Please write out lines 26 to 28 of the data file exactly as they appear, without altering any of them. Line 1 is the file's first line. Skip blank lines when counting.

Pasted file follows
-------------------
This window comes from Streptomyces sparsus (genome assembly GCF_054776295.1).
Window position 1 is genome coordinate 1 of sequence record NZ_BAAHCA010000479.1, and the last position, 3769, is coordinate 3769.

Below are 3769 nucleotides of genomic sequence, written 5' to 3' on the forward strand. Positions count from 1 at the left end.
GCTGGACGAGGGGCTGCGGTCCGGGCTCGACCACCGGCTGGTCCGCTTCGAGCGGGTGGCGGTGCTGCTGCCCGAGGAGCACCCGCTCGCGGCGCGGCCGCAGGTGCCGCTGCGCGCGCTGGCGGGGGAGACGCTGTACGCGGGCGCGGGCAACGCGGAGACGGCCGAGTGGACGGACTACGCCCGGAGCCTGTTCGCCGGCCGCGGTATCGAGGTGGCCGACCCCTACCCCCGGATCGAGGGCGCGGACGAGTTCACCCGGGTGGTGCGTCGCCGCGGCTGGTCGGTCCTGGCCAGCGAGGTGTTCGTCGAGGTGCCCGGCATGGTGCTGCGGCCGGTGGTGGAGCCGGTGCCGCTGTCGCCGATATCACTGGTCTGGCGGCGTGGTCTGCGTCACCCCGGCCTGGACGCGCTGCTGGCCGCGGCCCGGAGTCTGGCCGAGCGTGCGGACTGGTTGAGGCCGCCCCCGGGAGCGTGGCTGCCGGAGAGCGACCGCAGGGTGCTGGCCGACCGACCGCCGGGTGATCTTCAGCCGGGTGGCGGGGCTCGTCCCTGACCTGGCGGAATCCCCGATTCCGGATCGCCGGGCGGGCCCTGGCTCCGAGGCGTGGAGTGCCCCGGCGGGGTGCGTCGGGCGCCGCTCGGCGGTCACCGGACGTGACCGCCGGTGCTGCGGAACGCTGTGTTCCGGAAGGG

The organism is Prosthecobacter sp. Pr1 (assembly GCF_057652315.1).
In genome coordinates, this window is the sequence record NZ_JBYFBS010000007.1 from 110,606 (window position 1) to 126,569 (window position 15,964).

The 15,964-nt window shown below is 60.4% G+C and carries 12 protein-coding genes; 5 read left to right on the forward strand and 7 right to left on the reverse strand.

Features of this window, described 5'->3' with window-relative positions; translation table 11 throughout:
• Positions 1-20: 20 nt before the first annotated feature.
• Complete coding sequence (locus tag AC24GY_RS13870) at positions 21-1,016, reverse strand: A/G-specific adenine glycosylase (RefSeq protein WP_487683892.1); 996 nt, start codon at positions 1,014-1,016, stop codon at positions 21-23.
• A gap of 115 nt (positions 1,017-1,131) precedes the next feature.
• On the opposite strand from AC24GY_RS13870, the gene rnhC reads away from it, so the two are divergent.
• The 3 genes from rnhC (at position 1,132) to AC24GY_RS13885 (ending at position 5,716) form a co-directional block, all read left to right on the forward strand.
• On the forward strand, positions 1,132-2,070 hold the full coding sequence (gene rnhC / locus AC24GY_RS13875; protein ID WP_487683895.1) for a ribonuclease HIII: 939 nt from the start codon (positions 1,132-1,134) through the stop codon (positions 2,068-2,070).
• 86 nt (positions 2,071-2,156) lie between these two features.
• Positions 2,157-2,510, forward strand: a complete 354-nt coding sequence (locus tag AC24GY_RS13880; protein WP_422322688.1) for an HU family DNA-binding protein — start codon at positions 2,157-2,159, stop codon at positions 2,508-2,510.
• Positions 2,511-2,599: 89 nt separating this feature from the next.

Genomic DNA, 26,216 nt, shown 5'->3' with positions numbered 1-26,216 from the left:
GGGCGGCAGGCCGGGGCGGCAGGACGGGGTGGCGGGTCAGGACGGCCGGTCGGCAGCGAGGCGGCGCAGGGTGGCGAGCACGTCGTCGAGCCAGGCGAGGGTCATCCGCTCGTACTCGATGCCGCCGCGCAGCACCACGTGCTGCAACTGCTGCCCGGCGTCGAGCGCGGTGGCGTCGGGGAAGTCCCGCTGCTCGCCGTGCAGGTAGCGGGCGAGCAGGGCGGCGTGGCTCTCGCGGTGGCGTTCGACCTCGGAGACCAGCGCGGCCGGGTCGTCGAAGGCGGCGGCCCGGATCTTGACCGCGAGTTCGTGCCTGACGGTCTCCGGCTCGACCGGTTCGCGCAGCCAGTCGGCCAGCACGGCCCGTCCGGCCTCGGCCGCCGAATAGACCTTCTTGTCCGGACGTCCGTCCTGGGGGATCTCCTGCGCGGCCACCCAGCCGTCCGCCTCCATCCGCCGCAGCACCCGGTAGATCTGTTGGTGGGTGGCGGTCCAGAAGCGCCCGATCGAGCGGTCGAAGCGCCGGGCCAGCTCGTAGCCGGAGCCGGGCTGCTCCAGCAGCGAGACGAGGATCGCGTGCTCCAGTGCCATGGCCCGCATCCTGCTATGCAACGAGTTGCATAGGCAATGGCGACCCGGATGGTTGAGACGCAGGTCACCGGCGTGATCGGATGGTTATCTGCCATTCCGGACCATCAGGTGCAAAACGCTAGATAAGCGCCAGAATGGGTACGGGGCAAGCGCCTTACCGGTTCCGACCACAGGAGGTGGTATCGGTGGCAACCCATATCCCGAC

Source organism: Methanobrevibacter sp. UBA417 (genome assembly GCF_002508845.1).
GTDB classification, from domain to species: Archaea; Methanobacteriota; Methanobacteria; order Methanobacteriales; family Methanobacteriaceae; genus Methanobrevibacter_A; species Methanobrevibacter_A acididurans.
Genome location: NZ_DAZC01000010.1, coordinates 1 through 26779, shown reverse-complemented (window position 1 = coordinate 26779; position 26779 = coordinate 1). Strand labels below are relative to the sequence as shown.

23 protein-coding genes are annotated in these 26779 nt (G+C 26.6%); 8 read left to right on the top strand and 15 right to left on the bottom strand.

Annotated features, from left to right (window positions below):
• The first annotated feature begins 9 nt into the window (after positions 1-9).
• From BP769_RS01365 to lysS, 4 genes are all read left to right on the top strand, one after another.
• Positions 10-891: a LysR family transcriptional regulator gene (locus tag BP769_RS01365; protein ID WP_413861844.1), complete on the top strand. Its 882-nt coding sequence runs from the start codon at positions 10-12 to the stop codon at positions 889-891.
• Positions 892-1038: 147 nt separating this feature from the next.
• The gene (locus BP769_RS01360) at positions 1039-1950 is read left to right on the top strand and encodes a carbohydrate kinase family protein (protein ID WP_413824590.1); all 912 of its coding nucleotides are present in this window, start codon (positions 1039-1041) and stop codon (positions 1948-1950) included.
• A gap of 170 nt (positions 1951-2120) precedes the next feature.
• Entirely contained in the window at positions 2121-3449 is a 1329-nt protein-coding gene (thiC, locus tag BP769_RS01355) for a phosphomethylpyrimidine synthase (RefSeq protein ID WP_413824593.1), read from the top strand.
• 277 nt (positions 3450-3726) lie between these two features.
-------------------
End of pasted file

• From BP769_RS01365 to lysS, 4 genes are all read left to right on the top strand, one after another.
• Positions 10-891: a LysR family transcriptional regulator gene (locus tag BP769_RS01365; protein ID WP_413861844.1), complete on the top strand. Its 882-nt coding sequence runs from the start codon at positions 10-12 to the stop codon at positions 889-891.
• Positions 892-1038: 147 nt separating this feature from the next.